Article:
Most of the industrial buildings that I worked on were structural steel buildings with suspended slabs of concrete for the floors, the roofs were mostly steel as well. The buildings that were made totally of concrete were built that way for the structural strength required to support primary crushers and the like.
Commercial buildings including schools were built of concrete block with steel or timber roofs. I worked on high rise buildings that were mainly concrete construction. These are very expensive structures to build.
All things considered, I wouldn't advise building a residence out of concrete, there are too many better products out there. Concrete is best left to the footings and foundation walls.
Roy read the above article in last month's newsletter which brought forth his old memory:
I would be upset, as well. We take photos of the install now, which is acceptable by some of the inspectors.
How times have changed!
(taken from our website: DaveOsborne.com)
Carpenters don't refer to the angle of a roof, such as 30° or 45°, but to the pitch of the roof, which is just the ratio of vertical to horizontal measurements. I say this because it's quite an important distinction. Angles are pretty hard to measure, but roof pitch is simple. An average and easy roof pitch to work with is a 5-12. The 5 refers to the rise of the roof and the 12 refers to the run of the roof. With the framing square (also called a rafter square) we can use these numbers directly without having to compute angles.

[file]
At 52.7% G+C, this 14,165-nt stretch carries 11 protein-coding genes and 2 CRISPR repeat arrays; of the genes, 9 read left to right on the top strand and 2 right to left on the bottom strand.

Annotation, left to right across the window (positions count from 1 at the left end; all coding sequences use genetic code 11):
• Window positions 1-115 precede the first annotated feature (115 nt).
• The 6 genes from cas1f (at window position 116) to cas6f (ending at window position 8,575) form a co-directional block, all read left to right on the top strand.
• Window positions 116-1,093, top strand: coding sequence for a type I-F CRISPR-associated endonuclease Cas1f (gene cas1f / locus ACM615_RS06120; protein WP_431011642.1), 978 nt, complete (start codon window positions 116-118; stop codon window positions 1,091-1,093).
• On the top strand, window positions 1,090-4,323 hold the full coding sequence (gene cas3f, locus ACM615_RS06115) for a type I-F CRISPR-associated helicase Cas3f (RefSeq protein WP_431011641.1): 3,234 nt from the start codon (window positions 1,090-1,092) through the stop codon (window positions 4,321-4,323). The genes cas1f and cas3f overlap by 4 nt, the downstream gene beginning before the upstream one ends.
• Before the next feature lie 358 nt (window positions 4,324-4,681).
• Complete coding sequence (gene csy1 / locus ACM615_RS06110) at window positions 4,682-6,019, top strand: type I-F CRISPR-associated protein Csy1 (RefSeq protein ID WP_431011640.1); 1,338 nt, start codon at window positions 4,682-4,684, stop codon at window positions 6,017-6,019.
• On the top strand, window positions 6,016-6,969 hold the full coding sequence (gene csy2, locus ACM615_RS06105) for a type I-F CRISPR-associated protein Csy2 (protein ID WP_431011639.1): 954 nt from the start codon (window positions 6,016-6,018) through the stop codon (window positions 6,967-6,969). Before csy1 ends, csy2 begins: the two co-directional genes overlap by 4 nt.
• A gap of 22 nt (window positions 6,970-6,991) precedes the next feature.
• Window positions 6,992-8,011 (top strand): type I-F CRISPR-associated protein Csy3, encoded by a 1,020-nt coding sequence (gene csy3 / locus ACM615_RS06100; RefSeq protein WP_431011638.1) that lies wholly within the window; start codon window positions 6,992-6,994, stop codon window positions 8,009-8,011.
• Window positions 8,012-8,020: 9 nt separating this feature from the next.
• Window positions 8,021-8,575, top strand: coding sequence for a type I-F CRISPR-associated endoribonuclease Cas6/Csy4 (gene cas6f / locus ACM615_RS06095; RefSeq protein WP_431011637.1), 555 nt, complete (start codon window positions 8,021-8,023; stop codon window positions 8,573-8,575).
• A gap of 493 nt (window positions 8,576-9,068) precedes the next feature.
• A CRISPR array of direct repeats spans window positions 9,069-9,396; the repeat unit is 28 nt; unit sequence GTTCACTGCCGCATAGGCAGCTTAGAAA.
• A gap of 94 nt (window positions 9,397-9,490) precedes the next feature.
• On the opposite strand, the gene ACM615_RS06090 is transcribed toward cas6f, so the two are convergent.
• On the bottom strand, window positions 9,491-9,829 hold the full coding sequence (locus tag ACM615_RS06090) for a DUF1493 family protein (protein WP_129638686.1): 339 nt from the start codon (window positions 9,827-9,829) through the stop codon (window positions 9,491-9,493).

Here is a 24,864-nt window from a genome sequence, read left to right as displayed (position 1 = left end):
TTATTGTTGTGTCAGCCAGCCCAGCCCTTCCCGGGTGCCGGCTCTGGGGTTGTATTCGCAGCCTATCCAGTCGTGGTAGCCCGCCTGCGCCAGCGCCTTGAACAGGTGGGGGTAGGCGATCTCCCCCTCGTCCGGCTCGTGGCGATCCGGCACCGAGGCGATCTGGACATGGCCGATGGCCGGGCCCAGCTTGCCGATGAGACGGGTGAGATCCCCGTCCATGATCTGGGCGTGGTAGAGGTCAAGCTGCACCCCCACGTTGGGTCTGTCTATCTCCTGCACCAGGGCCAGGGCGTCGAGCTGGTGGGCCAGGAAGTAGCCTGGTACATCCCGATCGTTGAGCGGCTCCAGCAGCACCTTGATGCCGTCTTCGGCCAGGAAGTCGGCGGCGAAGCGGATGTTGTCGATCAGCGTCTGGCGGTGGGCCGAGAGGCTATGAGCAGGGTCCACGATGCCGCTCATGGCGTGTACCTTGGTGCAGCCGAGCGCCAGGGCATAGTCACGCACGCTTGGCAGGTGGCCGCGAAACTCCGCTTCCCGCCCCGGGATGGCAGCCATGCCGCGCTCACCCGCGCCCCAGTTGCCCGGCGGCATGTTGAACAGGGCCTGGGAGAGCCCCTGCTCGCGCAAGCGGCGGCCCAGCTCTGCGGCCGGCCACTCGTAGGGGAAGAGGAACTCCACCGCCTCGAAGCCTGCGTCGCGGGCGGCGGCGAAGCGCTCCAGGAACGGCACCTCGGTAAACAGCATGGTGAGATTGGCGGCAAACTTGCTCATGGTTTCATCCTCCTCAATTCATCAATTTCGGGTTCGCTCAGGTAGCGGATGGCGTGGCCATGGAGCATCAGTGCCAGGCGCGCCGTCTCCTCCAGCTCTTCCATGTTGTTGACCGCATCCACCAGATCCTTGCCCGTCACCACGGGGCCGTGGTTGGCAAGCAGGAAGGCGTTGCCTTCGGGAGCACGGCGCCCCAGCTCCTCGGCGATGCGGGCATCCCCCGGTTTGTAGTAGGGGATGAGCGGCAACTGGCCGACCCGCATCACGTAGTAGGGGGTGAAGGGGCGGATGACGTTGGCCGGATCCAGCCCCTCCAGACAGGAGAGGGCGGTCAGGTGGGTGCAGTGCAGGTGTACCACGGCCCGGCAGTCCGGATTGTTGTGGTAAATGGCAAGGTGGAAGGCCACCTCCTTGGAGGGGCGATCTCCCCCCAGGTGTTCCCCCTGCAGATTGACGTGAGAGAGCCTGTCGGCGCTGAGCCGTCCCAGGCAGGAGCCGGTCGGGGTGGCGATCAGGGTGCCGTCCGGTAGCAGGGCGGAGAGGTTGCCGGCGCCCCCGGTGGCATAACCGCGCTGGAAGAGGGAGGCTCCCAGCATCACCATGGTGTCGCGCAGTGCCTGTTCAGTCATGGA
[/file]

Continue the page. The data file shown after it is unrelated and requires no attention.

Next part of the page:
In your example of a 6' span or a 3' run (half the span) we could use a 2x4 for the rafters and a 1x6 for the ridge board. Refer to my article How to Use the Framing Square for some background information. For a 5-12 roof pitch take your framing square and with the 5 on the tongue and the 12 on the body with the heel of the framing square below the rafter, scribe along the tongue to give the plumb cut. From this point along the top of the rafter, measure 3'-3" and put another plumb cut at this mark.
Now measure back up the rafter 3/8", which is half the thickness of the ridge board. On the face of the rafter, square off a line from this last measure. This is the outside wall line.
For a tree house of this size a 6" overhang should be enough. So come down from this outside wall line 6 1/2" and scribe another plumb line. Scribe another line the thickness of your rafter trim, usually 1 1/2", parallel to this plumb line to shorten the rafter. Now go back to the wall line and scribe the bird's mouth and cut it out. This is the pattern for your rafters. Try two out first before you cut the rest.
The above was taken from our article: Roof 2: Calculating a Roof Pitch
Thanks to all the questions sent in this month. Hope I was able to answer yours, as well.
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Hi, I'm Dave Osborne. With over 50 years experience as a journeyman carpenter, foreman and contractor in heavy construction I enjoyed working with apprentices and sharing the tricks of the trade that others shared with me. Now I get emails from Members all over the world and we include many of my answers in our Free Monthly Newsletters. Some of my answers include drawings and instructions specific to a project, but may also answer your questions. I use correct construction terminology, so you can confidently inform your building supply dealers or contractors exactly what you need.